What should Israel do?

Nothing is probably the best answer.
However, pick your platitude
  • Politics does not tolerate a vacuum
  • Politics does not tolerate quiet
The world is clamoring for a solution.
Not exactly the world, but a collection of activists that includes
  • Palestinians leading the chants
  • Jews who feel uncomfortable with comfort
  • Politicians in the US and Europe who feel themselves dependent on Muslims and left of center groupies
  • International activists who can count votes in the UN General Assembly and the UN Human Rights Council, where representatives of Algeria, Congo, China, Cuba, Kuwait, Pakistan, and Saudi Arabia feel that they must reform or liquidate  Israel 
  • Otherwise decent people who are suspicious of Jews
  • Less than decent people who hate Jews, or see Jews as the source of all evil
The Palestinians' current campaign is to demand the removal of 600,000 Israeli "settlers"  within two years from what they see as Palestine.
After the experience of withdrawing from Gaza, one can doubt that any imaginable Israeli government would agree to withdraw a settlement as large as 600 residents.
Among the possibilities is the withdrawal of settlements in the range of 60 residents, but in response to ongoing Israeli judicial actions having to do with them built on land actually owned by Palestinian individuals, rather than the demands of Palestinians in any international arena.
Ban-Ki Moon is still concerned about Israel's attacks on UN facilities in Gaza, but his charge for inquiry also includes UN personnel who allowed Hamas to use UN facilities for storing and firing their weapons against Israeli civilians.
Israeli politicians are among those demanding to do something.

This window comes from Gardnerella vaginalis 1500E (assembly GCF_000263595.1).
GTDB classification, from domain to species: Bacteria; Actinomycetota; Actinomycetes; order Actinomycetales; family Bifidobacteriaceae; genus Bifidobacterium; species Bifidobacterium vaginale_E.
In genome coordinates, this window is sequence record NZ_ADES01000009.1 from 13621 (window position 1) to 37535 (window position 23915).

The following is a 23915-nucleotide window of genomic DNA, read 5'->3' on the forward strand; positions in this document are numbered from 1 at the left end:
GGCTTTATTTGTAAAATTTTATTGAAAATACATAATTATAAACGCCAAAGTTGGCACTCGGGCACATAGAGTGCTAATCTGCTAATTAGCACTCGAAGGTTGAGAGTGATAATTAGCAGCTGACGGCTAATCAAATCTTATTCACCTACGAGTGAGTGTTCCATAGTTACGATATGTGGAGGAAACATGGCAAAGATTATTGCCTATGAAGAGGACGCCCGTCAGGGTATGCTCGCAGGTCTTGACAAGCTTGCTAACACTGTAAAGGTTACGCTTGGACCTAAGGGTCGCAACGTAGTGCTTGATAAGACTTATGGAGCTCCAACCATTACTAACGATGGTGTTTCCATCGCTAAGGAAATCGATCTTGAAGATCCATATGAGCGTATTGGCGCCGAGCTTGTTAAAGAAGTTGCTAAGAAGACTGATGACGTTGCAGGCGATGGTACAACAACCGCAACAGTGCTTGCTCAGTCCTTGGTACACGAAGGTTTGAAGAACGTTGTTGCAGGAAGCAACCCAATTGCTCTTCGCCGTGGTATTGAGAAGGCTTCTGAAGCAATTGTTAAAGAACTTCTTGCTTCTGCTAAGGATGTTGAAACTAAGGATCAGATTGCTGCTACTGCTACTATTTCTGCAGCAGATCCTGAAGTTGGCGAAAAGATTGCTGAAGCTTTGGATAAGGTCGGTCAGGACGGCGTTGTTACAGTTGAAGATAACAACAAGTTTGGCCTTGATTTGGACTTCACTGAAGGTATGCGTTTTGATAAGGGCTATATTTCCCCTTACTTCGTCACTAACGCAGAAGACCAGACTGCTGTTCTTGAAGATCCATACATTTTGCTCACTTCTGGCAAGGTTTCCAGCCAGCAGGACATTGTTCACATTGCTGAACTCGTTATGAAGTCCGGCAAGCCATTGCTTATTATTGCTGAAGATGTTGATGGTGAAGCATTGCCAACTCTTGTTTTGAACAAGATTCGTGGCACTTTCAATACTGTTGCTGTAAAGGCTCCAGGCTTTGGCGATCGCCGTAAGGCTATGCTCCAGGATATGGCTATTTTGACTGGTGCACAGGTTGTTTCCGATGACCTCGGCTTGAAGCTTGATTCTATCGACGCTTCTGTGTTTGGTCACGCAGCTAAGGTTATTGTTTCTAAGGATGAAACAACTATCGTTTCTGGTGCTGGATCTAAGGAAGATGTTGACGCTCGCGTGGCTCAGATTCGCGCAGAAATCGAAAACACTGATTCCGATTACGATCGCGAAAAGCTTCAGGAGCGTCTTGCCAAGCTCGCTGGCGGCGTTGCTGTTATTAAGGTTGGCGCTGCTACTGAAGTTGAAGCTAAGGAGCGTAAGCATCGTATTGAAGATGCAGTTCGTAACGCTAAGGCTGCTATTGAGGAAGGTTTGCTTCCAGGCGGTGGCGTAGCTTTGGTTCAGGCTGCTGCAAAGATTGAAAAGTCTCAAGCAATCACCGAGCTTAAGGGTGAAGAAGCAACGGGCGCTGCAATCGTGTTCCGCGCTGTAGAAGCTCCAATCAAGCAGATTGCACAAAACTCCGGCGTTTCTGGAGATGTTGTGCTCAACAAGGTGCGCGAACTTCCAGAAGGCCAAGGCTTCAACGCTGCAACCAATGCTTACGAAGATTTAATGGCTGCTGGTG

Concrete proposals that might attract a positive response from Palestinians are so far absent from our discussions.
Among the loudest voices, occasionally threatening to leave Bibi's government if nothing is done with respect to finding a two-state solution, come from Tsipi Livni (the government's point person in the recent peace process) and Yair Lapid.
Recent polls suggest that Tsipi Livni's party, immodestly named The Movement led by Tsipi Livni, might not get enough votes in the next election to have any representatives in the Knesset, and that Lapid's party, only slightly less immodestly named There is a Future, would be reduced to half or less of its present Knesset delegation.
The new player in Israeli politics is Moshe Kahlon, who made a name for himself by reducing the costs of cell phone service while Minister of Communications. 
You guessed it. The theme of his yet to be created political party will be the cost of living.
Critics are urging caution. His iconic claim to have reduced the costs of phone calls was actually something he adopted from the Finance Ministry, and he was not a fighter for low costs or good service with respect to cable companies, which were also part of his responsibilities as Communications Minister. Moreover, Kahlon's record in foreign policy (i.e., Palestinians) is murky, and somewhere to the right of center.  
In any case, there is no election scheduled. And despite the threats, betting is that a majority of Knesset Members will hold on to  shaky seats rather than risk their status with the voters.